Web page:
Blank. It’s not what you want your mind to be when asked to write a blog. In my line of work, I get a barrage of ideas about riding and training coming my way, and I confess my mind gets a little overloaded at times and goes a little blank. The same thing can be said for showing horses. There are so many little details to learn and remember; it takes a great deal of focus.
Several weeks ago I entered my first National Reined Cow Horse Association (NRCHA) Non-Pro Bridle class, where I went down the fence for the first time. Blank is not what I wanted to be when I rode in there – mind you, this coming from a person who, in my first two NRCHA outs, missed the markers and got my circles backward. Going down the fence was not something I planned to tackle until I got the circles sorted out. But at the urging of my dad, Jack McComber, who has a lot more show pen experience than I do, I entered the Bridle rather than the Limited. He told me it was a waste of my horse to keep entering the boxing classes because this horse is exceptional down the fence. So I entered up – and he was right.
I showed cutters as a youth, I’ve run barrels a lot, and I’ve shown in a handful of ranch horse shows, but despite the advantage of being around some tremendous horses and horsemen in my life, I definitely think of myself as a rookie showman. In order to not totally freak out, I had to sort of build myself up a bit – pep talk myself, so to speak. I had to draw from a lot of experiences, in different disciplines even, in order to mentally prepare. I think people who come from the corporate world and enter the show pen as non-pros for the first time probably have to do much the same thing – draw on the skills they’ve learned as professionals in different areas and try to use those strengths in a totally foreign setting. I was fortunate to grow up a horse show kid, so it’s sort of ingrained in my subconscious how things are supposed to go down in that arena. Making it happen is a whole different deal. Ride in there, complete your pattern, box your cow, roll it out of the corner and “whack,” “whack,” then circle up in the middle of the pen, right? How hard can it be?
Pretty hard. But based upon my very limited experience, I think what’s important is to give yourself some credit for going for it in the first place. The cow horse discipline requires superior timing, composure and a pretty high degree of athleticism in order to do it well – and I’m not even talking about the attributes of the horses yet. Yes, I’m a big time cow horse fan with a deep appreciation for the bridle horse tradition and it’s an honor just to have one of these horses to get to compete on in the first place (thank you, Blue Allen). Between my job, my kids riding and showing, and our family ranching and roping, we’re kind of all-in when it comes to horses. The cow horse, to me, is the pinnacle of what a great horse should be.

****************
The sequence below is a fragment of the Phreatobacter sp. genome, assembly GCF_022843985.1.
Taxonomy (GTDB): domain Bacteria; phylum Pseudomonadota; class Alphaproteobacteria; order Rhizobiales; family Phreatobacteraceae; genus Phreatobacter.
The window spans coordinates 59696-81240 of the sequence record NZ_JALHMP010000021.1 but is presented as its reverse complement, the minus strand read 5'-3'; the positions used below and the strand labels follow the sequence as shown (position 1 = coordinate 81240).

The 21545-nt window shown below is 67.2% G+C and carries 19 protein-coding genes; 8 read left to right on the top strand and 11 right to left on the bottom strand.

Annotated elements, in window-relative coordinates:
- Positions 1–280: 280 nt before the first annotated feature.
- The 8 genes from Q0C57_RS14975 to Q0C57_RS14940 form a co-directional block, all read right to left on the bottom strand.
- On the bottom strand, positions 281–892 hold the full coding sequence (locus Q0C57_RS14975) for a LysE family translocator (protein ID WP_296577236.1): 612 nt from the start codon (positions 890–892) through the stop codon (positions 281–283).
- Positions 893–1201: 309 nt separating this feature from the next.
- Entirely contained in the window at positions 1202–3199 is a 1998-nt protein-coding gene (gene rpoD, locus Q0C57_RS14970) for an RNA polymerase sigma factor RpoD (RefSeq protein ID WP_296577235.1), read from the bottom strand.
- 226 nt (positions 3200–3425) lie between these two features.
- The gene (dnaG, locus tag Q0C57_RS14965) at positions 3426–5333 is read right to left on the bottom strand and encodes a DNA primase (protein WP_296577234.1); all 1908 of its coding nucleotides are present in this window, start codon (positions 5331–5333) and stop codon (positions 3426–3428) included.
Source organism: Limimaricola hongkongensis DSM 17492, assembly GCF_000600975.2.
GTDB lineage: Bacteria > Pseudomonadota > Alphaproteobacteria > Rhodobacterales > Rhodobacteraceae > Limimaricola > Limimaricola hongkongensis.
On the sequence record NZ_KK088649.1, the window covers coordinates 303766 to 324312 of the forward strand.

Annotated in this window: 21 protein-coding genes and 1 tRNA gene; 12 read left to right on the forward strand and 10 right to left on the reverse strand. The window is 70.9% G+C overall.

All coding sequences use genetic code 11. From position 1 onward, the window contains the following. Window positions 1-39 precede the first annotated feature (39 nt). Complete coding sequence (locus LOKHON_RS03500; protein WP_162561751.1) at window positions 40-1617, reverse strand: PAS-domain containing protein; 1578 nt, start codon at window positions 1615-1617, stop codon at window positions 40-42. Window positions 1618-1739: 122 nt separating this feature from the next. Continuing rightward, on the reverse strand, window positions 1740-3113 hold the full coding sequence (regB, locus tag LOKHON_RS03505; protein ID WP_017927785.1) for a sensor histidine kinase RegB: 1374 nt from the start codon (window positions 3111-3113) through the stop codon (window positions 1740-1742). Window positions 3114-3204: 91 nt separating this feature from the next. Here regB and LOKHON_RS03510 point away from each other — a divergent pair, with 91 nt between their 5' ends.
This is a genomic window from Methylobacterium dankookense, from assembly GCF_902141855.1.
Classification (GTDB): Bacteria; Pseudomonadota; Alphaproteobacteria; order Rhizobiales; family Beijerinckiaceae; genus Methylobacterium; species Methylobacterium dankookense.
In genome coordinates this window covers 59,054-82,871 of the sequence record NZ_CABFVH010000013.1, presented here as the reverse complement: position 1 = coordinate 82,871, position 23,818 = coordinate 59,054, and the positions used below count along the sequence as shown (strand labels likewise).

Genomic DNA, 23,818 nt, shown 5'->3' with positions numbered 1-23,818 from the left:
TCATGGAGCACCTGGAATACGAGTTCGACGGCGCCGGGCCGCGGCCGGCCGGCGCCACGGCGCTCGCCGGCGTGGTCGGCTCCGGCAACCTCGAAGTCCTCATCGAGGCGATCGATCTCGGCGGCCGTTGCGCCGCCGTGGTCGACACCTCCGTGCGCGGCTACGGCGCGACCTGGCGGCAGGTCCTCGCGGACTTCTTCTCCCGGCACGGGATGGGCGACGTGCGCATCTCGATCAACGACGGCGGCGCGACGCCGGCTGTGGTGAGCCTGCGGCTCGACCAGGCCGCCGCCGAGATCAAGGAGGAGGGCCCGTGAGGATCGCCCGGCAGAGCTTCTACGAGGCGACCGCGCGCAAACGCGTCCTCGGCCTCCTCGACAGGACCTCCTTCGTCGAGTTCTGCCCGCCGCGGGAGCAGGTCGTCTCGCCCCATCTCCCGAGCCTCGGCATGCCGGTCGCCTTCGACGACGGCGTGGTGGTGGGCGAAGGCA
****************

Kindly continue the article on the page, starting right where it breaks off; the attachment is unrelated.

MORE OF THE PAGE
What puts the icing on the cake is how nice people at the shows are. The camaraderie found in the cow horse world is something I’ve found to be genuine. I’ve had people help my kids at shows and at the youth clinics for no other reason than that’s just what you do. You just can’t ever repay that. I attribute this spirit to the fact that the most seasoned pros will tell you that they’ve made every mistake you can make, and they’re willing to put that experience to use to help build the next person up. Why do I do what I do as an editor? I hope to stay true to the goal of making things better for horses and providing tools that help riders. I think it must be the same for many horse trainers. They don’t want you to have to walk in there blank, because chances are they’ve done it. So, if like me, you’re tackling a new hurdle, give yourself some credit for getting out there and doing it. Give your trainer some credit for coaching you up and tuning your horse, and go out there and enjoy the ride on the exceptional equine athlete that you’re privileged to partner up with.
How did my first fence experience go, you ask? It was awesome, at least in my mind! There were definitely some things I’d do differently next time, but I placed. I petted my horse a lot for going out there and laying down a run despite the places where I was not quite as dialed in as he was. People were so nice and encouraging and I can’t wait to return the favor.
Bonnie Wheatley has been the editor of Barrel Horse News since January 2007. She grew up horseback working for various horse trainers, including her parents Jack and Sylvia McComber. Bonnie and her husband, Scot, have two beautiful children who also love riding – son Regan and daughter Sage. The Wheatleys live on the Eastern Colorado plains near Colorado Springs where they rope, ride and enjoy the Western lifestyle as much as possible.